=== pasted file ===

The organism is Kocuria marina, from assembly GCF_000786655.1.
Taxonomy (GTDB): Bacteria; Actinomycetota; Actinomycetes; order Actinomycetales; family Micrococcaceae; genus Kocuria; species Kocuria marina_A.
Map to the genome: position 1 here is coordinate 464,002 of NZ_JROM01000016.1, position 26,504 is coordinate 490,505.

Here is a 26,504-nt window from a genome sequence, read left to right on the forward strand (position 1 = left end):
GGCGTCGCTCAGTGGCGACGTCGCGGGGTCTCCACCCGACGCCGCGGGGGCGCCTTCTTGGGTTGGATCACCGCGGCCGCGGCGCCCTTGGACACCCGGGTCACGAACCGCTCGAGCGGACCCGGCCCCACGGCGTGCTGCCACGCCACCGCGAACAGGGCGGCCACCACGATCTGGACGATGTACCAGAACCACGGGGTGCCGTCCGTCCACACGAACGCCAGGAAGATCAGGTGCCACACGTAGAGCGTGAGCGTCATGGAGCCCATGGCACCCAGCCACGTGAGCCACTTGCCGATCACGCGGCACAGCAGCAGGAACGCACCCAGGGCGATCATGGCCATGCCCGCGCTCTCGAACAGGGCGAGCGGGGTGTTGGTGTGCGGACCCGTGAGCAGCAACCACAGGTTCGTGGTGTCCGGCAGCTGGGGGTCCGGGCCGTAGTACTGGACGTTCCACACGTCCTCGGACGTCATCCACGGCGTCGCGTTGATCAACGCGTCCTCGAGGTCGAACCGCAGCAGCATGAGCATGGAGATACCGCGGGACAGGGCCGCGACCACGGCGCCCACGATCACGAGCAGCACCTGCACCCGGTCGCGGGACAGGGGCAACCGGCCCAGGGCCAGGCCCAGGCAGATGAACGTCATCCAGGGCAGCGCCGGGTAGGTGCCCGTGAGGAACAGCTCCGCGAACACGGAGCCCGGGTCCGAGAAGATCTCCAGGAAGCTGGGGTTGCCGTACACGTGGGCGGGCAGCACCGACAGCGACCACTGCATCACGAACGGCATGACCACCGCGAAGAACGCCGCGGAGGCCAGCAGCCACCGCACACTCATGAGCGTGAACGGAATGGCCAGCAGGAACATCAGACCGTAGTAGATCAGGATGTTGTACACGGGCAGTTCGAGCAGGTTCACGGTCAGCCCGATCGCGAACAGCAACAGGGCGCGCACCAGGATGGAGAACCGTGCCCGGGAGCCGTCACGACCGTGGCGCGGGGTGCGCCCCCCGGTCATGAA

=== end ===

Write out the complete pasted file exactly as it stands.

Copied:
The organism is Kocuria marina, from assembly GCF_000786655.1.
Taxonomy (GTDB): Bacteria; Actinomycetota; Actinomycetes; order Actinomycetales; family Micrococcaceae; genus Kocuria; species Kocuria marina_A.
Map to the genome: position 1 here is coordinate 464,002 of NZ_JROM01000016.1, position 26,504 is coordinate 490,505.

Here is a 26,504-nt window from a genome sequence, read left to right on the forward strand (position 1 = left end):
GGCGTCGCTCAGTGGCGACGTCGCGGGGTCTCCACCCGACGCCGCGGGGGCGCCTTCTTGGGTTGGATCACCGCGGCCGCGGCGCCCTTGGACACCCGGGTCACGAACCGCTCGAGCGGACCCGGCCCCACGGCGTGCTGCCACGCCACCGCGAACAGGGCGGCCACCACGATCTGGACGATGTACCAGAACCACGGGGTGCCGTCCGTCCACACGAACGCCAGGAAGATCAGGTGCCACACGTAGAGCGTGAGCGTCATGGAGCCCATGGCACCCAGCCACGTGAGCCACTTGCCGATCACGCGGCACAGCAGCAGGAACGCACCCAGGGCGATCATGGCCATGCCCGCGCTCTCGAACAGGGCGAGCGGGGTGTTGGTGTGCGGACCCGTGAGCAGCAACCACAGGTTCGTGGTGTCCGGCAGCTGGGGGTCCGGGCCGTAGTACTGGACGTTCCACACGTCCTCGGACGTCATCCACGGCGTCGCGTTGATCAACGCGTCCTCGAGGTCGAACCGCAGCAGCATGAGCATGGAGATACCGCGGGACAGGGCCGCGACCACGGCGCCCACGATCACGAGCAGCACCTGCACCCGGTCGCGGGACAGGGGCAACCGGCCCAGGGCCAGGCCCAGGCAGATGAACGTCATCCAGGGCAGCGCCGGGTAGGTGCCCGTGAGGAACAGCTCCGCGAACACGGAGCCCGGGTCCGAGAAGATCTCCAGGAAGCTGGGGTTGCCGTACACGTGGGCGGGCAGCACCGACAGCGACCACTGCATCACGAACGGCATGACCACCGCGAAGAACGCCGCGGAGGCCAGCAGCCACCGCACACTCATGAGCGTGAACGGAATGGCCAGCAGGAACATCAGACCGTAGTAGATCAGGATGTTGTACACGGGCAGTTCGAGCAGGTTCACGGTCAGCCCGATCGCGAACAGCAACAGGGCGCGCACCAGGATGGAGAACCGTGCCCGGGAGCCGTCACGACCGTGGCGCGGGGTGCGCCCCCCGGTCATGAA